I cut across the meadows which were slowly reclaiming the swings and slides which, hopefully, see more action at weekends and holidays. Today, a Tuesday in the second half of September, I had the place to myself. The finches were gorging themselves on seed heads and a Cassin’s Kingbird watched from his vantage point on the top of a climbing frame.

Back near the visitor centre, the lake had a much cleaner look and the wildlife was scant. Just one Great Egret stalked the edges and a Green Heron flushed into a tree.

On the water, a Pied-billed Grebe was fishing with a youngster close in tow.
Realising that omissions from their field guide might cause comment (see Mexican Gripes above), Steve NG Howell and Sophie Webb had redeemed themselves by including the full set of potential yellowthroats. I needed help here as there are six candidates in Mexico and confusion could easily reign without comparative illustrations. My bird looked particularly shabby, which didn’t help matters. Geographical distribution and habitat preferences helped to eliminate most of them, leaving just two likely suspects; the Common Yellowthroat and the Hooded Yellowthroat.

The Hooded Yellowthroat would have been a lifer, but I had to concede that the supercillium was whitish rather than greyish which left me with our old friend the Common Yellowthroat. Bolts of lightning were ripping the sky apart now and being out in the open with a metal tripod slung over my shoulder was making me feel very insecure.

I feel that the reserve would have had much more to offer if I had given it a chance to shine early in the morning. I hear tell that a lot of migrants from the north pass through and over-winter here.

Just outside the gate to the reserve is a large bus stop and plenty of taxis pass this way. The general wisdom in using taxis in Mexico City is to ensure that their permit and picture are prominently displayed, but nothing can beat common sense. Most hotels will provide a car which can wait or pick you up again at an agreed time. Radio taxis can record the name of drivers on a call out and as such provide a modicum of reassurance.

Bird species; 22

Pied-billed Grebe 3, Great Egret25, Green Heron 3, Black-crowned Night Heron 6, Common Moorhen 3, American Coot 5, Spotted Sandpiper 2, Mourning Dove 8, Inca Dove 6, Vermillion Flycatcher 5, Cassin’s Kingbird 1, Cliff Swallow 10, Bewick’s Wren 2, Curve-billed Thrasher 3, Bushtit 6, Loggerhead Shrike 1, House Finch 60, Lesser Goldfinch 50, Common Yellowthroat 1, Wilson’s Warbler 2, Canyon Towhee 30, Great-tailed Grackle 15.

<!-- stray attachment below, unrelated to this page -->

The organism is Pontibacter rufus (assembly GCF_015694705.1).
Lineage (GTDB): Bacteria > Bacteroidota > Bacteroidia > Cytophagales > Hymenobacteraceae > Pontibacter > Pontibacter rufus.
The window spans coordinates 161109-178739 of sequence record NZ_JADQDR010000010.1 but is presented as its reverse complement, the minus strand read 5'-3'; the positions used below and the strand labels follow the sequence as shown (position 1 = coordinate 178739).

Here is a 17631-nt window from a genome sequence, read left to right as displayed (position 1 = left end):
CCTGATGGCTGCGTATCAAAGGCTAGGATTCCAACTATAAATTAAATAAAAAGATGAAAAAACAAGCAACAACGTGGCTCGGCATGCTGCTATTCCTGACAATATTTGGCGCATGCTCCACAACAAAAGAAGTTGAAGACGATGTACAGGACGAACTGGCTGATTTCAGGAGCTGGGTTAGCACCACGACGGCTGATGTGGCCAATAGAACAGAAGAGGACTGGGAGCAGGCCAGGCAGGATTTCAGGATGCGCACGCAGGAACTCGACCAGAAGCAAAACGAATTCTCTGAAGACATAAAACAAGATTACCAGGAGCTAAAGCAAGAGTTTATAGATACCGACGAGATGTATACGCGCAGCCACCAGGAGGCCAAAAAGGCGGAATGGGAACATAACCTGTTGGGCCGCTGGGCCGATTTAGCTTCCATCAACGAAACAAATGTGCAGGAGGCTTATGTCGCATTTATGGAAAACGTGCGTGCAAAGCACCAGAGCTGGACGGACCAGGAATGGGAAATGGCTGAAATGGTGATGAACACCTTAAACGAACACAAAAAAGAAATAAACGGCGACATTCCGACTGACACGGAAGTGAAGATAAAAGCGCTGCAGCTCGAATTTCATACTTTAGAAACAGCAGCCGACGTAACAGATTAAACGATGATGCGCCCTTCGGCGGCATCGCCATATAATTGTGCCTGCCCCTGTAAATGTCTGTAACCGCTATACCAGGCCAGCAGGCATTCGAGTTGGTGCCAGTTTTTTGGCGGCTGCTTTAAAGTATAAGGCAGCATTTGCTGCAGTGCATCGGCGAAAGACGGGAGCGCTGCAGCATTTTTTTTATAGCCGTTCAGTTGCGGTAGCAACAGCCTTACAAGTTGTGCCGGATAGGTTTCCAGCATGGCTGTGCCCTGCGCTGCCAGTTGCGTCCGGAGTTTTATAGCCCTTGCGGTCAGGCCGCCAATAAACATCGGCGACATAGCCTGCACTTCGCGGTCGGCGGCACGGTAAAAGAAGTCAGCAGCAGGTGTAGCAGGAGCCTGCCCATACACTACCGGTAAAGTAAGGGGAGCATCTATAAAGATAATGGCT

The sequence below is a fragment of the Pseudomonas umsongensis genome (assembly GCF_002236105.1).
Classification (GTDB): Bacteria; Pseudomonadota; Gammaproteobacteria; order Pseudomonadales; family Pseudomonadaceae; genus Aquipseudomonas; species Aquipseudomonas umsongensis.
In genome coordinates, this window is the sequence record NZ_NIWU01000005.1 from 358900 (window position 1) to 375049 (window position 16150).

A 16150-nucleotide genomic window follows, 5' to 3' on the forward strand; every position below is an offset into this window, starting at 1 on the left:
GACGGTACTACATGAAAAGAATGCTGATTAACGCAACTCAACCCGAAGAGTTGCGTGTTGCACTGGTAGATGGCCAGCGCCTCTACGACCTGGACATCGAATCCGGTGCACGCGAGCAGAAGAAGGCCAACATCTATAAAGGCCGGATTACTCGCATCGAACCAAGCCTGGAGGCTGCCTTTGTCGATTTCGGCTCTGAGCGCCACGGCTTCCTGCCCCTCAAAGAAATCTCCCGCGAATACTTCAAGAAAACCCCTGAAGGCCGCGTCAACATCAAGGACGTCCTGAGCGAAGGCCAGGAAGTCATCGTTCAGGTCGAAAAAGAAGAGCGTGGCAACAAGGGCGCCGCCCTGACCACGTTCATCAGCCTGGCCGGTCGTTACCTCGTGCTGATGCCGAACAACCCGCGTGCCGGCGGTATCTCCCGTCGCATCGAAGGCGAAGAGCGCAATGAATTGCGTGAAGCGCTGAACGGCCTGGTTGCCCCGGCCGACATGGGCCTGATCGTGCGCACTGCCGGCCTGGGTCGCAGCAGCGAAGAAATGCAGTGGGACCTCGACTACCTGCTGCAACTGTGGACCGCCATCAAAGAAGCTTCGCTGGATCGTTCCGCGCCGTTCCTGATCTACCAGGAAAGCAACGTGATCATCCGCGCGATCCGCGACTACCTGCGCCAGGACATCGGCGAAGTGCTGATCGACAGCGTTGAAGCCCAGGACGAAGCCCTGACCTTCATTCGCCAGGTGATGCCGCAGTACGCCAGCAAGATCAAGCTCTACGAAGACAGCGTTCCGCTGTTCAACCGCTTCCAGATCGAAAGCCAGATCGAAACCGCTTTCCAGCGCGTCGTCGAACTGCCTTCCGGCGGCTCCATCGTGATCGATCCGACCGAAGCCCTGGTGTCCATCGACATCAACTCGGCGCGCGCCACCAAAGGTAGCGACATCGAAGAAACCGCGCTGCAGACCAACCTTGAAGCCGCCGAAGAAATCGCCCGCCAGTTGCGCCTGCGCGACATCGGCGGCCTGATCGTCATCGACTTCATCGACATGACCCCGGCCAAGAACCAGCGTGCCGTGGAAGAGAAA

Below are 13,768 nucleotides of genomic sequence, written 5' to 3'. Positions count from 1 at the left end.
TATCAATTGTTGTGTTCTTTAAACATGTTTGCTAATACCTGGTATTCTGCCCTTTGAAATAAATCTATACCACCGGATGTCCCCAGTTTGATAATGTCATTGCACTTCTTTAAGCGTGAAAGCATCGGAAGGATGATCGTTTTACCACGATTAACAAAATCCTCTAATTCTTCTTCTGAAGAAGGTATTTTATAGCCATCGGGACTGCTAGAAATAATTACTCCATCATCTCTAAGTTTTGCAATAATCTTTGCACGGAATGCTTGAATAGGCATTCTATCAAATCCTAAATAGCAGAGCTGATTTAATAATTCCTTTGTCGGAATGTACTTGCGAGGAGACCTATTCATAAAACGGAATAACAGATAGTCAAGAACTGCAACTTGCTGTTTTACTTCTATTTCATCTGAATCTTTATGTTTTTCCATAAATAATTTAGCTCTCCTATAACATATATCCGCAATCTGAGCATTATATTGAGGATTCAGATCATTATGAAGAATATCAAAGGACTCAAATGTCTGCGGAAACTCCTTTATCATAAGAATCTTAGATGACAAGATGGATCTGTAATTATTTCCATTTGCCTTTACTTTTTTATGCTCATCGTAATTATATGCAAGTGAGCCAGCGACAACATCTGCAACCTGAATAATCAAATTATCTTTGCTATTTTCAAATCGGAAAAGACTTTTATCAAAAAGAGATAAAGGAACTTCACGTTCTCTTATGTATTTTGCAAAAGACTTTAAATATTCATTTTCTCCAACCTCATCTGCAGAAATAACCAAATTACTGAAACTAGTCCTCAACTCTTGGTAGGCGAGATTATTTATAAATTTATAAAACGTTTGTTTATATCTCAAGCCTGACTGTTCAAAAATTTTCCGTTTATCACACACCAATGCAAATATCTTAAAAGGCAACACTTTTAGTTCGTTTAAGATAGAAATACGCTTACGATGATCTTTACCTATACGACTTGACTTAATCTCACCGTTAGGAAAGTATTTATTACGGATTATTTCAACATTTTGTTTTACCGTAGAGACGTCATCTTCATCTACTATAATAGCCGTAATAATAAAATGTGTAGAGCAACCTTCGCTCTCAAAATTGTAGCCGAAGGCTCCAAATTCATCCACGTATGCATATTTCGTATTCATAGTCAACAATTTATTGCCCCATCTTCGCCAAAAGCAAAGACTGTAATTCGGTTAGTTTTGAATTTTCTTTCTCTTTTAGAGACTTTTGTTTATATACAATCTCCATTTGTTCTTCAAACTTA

Odonata species;

Blue-faced Darner Aeshna multicolour c1000, Roseate Skimmer Orthemis ferruginea 2, Mexican Amberwing Perithemis intensa 4, Black-fronted Forktail Ischnura denticollis 6

Other visits to Parque Ecologico de Xochimilco can be seen at the links below;

Visit the dedicated Central and South America Page for more from Mexico, including Desierto de los Leones, Bosque de Tlalpan and UNAM Botanical Gardens.

Parque Ecologico de Xochimilco, Mexico City, Mexico, MEX

UNAM Botanical Gardens, Mexico City, Mexico, MEX

The Metro whisked me along beneath the snarled traffic that was already choking Mexico City. I was on the Green Line, heading towards Universidad. At 06.30 there was standing room only on the subway train. Whoever heard of students getting up to get to lectures at that time of the morning?
A short taxi ride took me to the barrier at the UNAM (Universidad Nacional Autonoma de Mexico) Jardin Botanico. Beyond the barrier, on the approach road to the gardens proper, is a line of bushes and a stand of alien trees. Here there were Wilson’s Warbler, Bullocks Oriole, Buff-breasted Flycatcher and Grey Silky Flycatcher.
On a small lawn opposite, a Rufous-backed Thrush and the first of the day’s Canyon Towhees picked through the grass.
As I passed through the gate, I was called back by the security guard and told that I needed a permit for the camera. The officer to whom I applied was not yet at her desk, so I relinquished my tripod and promised not to use the camera until I could get a piece of paper granting me permission to do so (see Mexico gripes above).
Silky Flycatchers were very common and were rivalling the House Finches and Canyon Towhees for numerical supremacy.
In the arid section (which was, incidentally, looking very lush) Wilson’s Warblers were picking through some low trees and I got a fleeting glimpse of a Black-throated Grey Warbler. Northern Cardinal, Curve-billed Thrasher and Broad-billed Hummingbird all looked very much at home here.
A Blue-grey Gnatcatcher made me dive for the field guide. Once again Steve and Sophie had anticipated problem areas and included illustrations of the potential gnatcatchers. It had shown very well and was easy enough to identify as the common North American species.

At 09.30 I returned to the office on the left of the approach road to obtain my permit. This was a simple process made difficult by my lack of Spanish and I would like to thank Guadeloupe for her assistance and for looking after my tripod which I was now allowed to use.A Western Peewee waited for me outside the office.
I went back over some old ground to find a few photographs to set the scene before heading along the main road towards the top of the gardens. There were more Wilson’s Warblers along the way and a small flock of bandito-looking Bushtits.
 An open area of grass on the right was busy with thrushes, thrashers and towhees. I had never noticed the glaring red eye on an Inca Dove before. How did I miss that?
In the large trees across the lawn a Western Peewee and some silkies hawked for insects from high exposed branches.